Action in debt fails for lack of a valid electronic signature
Had emails or text messages included canned “signatures”, limitation period likely would have been extended
In a case before the British Columbia Civil Resolution Tribunal, Lesko v. Solhjell, the applicant, Daniel Lesko, was seeking to recover four alleged loans made to the respondent, Annette Solhjell. The respondent disputed that the amounts were loaned, instead saying they were gifts.
Principally what was at issue was whether the respondent had acknowledged the debt in such a way that would have extended the limitation period on collecting the amounts as the action was commenced outside of the limitation period. Section 24 of he Limitation Act says that a limitation period may be extended if a person acknowledges liability before the expiry of the limitation period. Section 24(6) states that an acknowledgement of liability must be:
a) in writing;
b) signed by hand or by electronic signature as defined in the Electronic Transactions Act;
c) made by the person making the acknowledgement; and,
d) made to the person with the claim.
The text message and email evidence was summarized by the tribunal:
20. The evidence before me is that the applicant sent a text message to the respondent on January 17, 2017 requesting repayment of the money he was owed. On January 19, 2017, the respondent replied by email stating “I know I still owe you money. I have not forgotten”, and later “I can’t pay”. I find the applicant made a demand for payment on January 17, 2017, and the respondent failed to perform. In his additional submissions, the applicant again stated that he emailed the respondent in January 2017 to pay him back, but that he decided to give her more time. Therefore, I find January 17, 2017 was the date on which the applicant’s claim was discovered. According to the Limitation Act, the applicant was required to start his dispute before January 17, 2019.
The applicant referred to a subsequent emails and text messages up to August 24, 2017 that acknowledged the debt and argued that they triggered the extension provisions in the Limitation Act. The tribunal had no difficulty in determining that these were in writing, made by the respondent to the applicant. However, the issue turned on whether the “acknowledgement” was signed for the purposes of the Electronic Transactions Act.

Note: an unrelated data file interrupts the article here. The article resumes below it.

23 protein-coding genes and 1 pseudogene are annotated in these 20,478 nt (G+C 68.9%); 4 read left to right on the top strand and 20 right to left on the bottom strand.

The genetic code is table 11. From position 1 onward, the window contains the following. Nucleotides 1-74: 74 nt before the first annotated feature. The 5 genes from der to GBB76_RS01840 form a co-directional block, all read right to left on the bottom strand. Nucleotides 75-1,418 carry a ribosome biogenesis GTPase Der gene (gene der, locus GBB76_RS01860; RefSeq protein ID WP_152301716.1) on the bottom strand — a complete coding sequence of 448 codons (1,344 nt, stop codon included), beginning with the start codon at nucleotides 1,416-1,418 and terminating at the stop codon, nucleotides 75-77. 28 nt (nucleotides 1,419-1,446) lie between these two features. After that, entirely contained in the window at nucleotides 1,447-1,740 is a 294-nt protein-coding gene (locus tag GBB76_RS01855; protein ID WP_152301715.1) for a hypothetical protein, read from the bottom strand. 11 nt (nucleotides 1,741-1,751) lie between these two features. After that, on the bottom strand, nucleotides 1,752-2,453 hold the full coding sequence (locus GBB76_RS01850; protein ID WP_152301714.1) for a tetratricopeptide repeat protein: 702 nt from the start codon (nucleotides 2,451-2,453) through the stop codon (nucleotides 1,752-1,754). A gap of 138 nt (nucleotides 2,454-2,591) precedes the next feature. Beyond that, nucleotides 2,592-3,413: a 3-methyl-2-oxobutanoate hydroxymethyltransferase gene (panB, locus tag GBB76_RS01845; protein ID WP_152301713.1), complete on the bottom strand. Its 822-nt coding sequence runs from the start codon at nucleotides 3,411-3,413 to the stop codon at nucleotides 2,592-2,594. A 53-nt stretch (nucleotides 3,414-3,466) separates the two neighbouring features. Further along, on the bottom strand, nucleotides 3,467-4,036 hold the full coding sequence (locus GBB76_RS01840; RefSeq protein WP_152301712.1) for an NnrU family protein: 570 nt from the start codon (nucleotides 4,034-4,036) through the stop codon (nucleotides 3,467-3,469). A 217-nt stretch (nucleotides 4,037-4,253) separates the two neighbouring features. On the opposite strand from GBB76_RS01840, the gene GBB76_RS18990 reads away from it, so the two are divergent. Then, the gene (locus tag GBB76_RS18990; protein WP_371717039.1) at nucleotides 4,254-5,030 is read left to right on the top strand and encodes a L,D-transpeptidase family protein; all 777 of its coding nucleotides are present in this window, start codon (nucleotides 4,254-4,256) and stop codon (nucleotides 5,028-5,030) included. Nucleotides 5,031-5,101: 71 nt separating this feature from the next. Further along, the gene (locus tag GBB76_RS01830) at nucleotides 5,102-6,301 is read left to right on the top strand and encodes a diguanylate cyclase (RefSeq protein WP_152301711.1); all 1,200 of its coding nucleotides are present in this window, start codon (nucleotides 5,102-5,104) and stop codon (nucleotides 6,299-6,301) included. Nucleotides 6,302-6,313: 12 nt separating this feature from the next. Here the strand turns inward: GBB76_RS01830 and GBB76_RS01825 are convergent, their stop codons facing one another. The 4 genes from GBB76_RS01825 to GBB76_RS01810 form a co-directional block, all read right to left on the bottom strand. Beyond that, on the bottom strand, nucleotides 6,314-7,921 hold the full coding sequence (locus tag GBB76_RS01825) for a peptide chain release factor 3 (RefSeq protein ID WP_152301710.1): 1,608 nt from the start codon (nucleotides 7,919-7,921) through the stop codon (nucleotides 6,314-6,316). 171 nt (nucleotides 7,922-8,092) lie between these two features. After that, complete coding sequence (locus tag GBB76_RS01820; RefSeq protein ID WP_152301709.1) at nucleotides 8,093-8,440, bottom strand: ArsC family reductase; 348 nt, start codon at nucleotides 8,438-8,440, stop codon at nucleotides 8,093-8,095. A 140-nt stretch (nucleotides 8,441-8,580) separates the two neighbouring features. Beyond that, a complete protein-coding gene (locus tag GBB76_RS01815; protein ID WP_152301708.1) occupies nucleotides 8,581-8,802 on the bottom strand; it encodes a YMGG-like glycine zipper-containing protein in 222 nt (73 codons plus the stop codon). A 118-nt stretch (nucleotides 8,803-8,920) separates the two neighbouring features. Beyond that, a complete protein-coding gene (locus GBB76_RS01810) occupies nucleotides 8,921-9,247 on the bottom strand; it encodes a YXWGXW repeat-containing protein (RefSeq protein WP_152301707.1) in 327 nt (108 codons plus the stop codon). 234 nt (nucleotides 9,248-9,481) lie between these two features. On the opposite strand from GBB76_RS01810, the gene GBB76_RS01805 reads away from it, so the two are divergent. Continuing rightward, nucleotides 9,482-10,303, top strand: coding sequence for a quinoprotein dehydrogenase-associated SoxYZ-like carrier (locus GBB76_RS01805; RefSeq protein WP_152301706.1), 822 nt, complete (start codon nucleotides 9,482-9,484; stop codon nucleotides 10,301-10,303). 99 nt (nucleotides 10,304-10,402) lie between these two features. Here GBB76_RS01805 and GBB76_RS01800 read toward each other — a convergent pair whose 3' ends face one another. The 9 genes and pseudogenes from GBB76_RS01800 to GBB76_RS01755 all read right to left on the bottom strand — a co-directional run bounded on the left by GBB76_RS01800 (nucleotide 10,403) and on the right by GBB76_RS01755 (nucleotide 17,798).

The Electronic Transactions Act defines an electronic signature as information in electronic form that a person has created or adopted in order to sign a record that is in, attached to, or associated with the record. The tribunal followed Johal v. Nordio, in which the court stated that the Electronic Transactions Act focuses on whether the sender of the electronic message intended to create a signature. In that case, the email in question included a relatively standard email “signature”: name, position and contact information, which the court found satisfied the requirements of section 24(6) of the Limitation Act.
No such information was included in the email or text messages exchanged in this case, so the tribunal concluded that the limitation period expired on January 17, 2019, roughly two weeks prior to commencement of the action on February 1, 2019. The respondent was not required to repay the amounts.